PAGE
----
Global still has look of winner despite setback

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The Independent Online

During my three-week absence, the 16 constituents of the no-pain, no-gain portfolio have turned in a relatively encouraging performance, although the stock market has failed lamentably to offer much Christmas cheer.

During my three-week absence, the 16 constituents of the no-pain, no-gain portfolio have turned in a relatively encouraging performance, although the stock market has failed lamentably to offer much Christmas cheer.

The dreaded profit warning has, I'm afraid, devastated one of our once-winning shares and some other constituents, perhaps not unexpectedly, produced disappointing profits while I was enjoying the Lanzarote sunshine.

But with only one of our winners becoming a loser, the portfolio remains comfortably in the black.

Global, the food group, is the casualty. The shares arrived at 20p in May last year and touched 33p earlier this year. Evidence that margins were under pressure emerged with the yearly figures, and this month came the warning that profits would be below the expected £8m. The shares are now bumping along at 15p.

For the time being I intend to retain Global's portfolio membership. Until this month's hiccup it had performed well and seemed likely to emerge as a powerful food group. There would appear to be a good chance the setback is of a temporary nature and the group could soon rediscover its appetite for growth. If, however, it has lost its way - and that is always the danger when a hitherto successful management stumbles - then the shares will be given the old heave-ho.

Lynx, Merrydown and Stagecoach have also failed to impress. Poor figures had already been signalled by Lynx, a computer group. In the event, the £7.5m against £9.5m was not too bad although it was a long way below the sort of figure the stock market had once expected. The group intends to split itself into two although just how this will be achieved has not been disclosed. The shares are 90p against the 216.5p at which they joined the portfolio. Merrydown, a cider maker, rolled out modest interim profits. It has clearly recovered from the disasters of a few years ago, although Christmas trading is crucial to its current year's performance.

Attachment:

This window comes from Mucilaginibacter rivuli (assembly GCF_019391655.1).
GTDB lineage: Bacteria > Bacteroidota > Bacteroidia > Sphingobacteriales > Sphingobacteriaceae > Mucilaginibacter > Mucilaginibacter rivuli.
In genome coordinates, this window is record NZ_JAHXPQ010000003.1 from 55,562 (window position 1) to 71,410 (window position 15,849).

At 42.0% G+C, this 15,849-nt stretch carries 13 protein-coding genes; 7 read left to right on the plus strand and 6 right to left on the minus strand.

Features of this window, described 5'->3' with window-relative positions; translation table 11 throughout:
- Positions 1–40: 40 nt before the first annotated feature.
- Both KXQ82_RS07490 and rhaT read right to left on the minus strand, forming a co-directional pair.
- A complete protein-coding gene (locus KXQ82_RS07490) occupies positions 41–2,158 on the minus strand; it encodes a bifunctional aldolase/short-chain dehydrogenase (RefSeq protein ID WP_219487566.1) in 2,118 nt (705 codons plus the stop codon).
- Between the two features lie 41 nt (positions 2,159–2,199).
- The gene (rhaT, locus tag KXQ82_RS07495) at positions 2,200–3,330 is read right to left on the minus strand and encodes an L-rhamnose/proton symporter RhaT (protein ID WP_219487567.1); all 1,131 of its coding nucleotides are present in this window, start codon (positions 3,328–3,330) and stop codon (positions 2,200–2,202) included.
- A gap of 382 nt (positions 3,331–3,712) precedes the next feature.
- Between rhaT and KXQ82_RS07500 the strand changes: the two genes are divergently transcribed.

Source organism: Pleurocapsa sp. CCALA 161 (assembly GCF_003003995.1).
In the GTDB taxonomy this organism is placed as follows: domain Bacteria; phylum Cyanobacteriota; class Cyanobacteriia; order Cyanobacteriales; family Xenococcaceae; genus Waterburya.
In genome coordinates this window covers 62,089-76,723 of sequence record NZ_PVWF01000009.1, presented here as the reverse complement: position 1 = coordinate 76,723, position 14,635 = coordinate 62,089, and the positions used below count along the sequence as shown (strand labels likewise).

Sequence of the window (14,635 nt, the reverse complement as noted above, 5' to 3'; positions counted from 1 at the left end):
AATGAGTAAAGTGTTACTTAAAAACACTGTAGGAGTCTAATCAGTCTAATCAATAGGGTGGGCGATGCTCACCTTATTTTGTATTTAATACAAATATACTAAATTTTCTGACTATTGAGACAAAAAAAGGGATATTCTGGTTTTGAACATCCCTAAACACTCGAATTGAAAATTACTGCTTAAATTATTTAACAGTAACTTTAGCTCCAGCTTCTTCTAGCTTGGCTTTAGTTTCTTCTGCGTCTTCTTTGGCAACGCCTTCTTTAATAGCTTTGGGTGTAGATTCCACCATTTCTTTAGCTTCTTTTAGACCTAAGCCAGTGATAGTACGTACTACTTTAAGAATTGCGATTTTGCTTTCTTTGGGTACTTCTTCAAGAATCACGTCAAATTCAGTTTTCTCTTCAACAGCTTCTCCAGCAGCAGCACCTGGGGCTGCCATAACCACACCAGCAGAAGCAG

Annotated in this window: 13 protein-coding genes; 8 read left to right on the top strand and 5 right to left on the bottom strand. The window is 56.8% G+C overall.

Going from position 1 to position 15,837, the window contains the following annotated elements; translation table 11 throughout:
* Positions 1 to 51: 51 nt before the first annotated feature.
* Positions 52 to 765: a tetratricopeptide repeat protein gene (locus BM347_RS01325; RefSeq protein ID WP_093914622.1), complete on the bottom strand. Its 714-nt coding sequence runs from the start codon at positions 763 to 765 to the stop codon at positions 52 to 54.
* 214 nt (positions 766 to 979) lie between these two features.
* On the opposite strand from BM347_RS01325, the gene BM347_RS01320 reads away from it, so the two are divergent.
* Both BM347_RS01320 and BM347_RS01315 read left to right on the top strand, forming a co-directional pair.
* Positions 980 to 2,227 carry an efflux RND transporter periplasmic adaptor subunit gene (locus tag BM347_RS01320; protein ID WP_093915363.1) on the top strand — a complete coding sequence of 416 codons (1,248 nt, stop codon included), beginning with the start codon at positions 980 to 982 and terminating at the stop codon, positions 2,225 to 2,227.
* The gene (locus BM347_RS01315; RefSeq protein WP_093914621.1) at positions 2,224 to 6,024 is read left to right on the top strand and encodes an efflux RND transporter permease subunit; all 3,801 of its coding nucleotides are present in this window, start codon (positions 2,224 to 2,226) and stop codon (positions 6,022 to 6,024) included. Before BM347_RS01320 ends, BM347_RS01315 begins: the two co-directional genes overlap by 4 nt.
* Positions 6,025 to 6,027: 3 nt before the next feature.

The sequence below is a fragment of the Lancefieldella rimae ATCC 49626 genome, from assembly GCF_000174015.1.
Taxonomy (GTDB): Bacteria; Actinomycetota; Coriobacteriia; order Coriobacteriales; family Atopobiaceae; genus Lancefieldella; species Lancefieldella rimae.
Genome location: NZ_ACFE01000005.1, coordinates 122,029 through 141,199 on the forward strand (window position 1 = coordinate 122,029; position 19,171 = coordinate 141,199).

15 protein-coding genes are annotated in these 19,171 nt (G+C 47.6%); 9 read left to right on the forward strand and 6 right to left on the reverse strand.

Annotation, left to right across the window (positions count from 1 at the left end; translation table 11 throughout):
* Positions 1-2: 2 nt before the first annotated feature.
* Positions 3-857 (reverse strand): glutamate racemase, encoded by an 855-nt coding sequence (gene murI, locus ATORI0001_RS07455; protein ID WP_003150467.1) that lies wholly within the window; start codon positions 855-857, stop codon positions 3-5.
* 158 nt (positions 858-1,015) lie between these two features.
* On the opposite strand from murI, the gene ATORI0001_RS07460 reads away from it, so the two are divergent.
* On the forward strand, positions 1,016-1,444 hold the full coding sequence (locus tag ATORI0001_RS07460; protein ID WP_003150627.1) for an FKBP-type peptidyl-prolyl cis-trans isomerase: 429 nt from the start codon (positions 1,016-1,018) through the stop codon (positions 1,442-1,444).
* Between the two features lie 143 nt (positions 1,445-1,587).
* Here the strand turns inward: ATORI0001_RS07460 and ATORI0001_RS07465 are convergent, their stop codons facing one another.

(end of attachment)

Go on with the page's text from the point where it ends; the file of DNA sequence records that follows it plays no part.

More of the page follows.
Stagecoach suffered a 29 per cent interim profits fall, largely on the back of bus problems in this country and America. Since then it has been hit by the rail turmoil. Quite clearly the group will experience a wretched year. But when I tipped the shares I was looking for a recovery and did not expect short-term success, although there is always the hope of a management buyout. The price is 57p, against the 80p I paid.

It is, of course, not all gloom. Safeway, the supermarket chain, increased interim profits by 10 per cent to £166m - a performance that ensured its return to the Footsie.

And City of London, the investment and public relations group, lifted half-year profits 11.5 per cent to £380,000 and there are hopes at least one of its three high-risk, hi-tech investments, Direct Broadcasting Corporation, will be floated on AIM next year. The group's internet interests continue to enhance the group's appeal. The public relations business and the investment portfolio give the group the distinction of merging the possible and still distant rewards of the internet with the ability to pay increased dividends.

Weeks, an engineering consultancy, enjoyed an even more impressive interim profits gain - 31 per cent to £630,000. The group is scoring from increased environmental legislation and is also one of the few beneficiaries of the erratic weather.

Inter Link Foods is another winner to be in action. It is buying cake maker Hepworth & Whittles for £4m, mostly in loan notes but including some cash and shares. Inter Link is also raising £5.8m through a placing and open offer at 265p a share and expects to spend about £2.8m of the cash being raised on acquisitions.

The group has displayed an ability to turn round troubled companies and has an option to buy William Lusty, a once heavily loss-making but now profitable group. But Hepworth & Whittles is a successful business, making adjusted profits of just over £600,000 in its last financial year.

Finally, Allied Domecq. The drinks group was one of the portfolio's first recruits and recently produced a splendid set of figures. However, has it caught the stock market on the hop by bowing out of the auction for the Seagram drinks portfolio? It's a brave move as the Seagram spirits cabinet was seen as a once-in-a-lifetime opportunity for Allied to catch up with industry giant Diageo. But Allied has already prised two champagne brands from Seagram and has high hopes of collecting its Captain Morgan rum. It could, therefore, enjoy a considerable consolation prize and avoid what the stock market feared most - overpaying.

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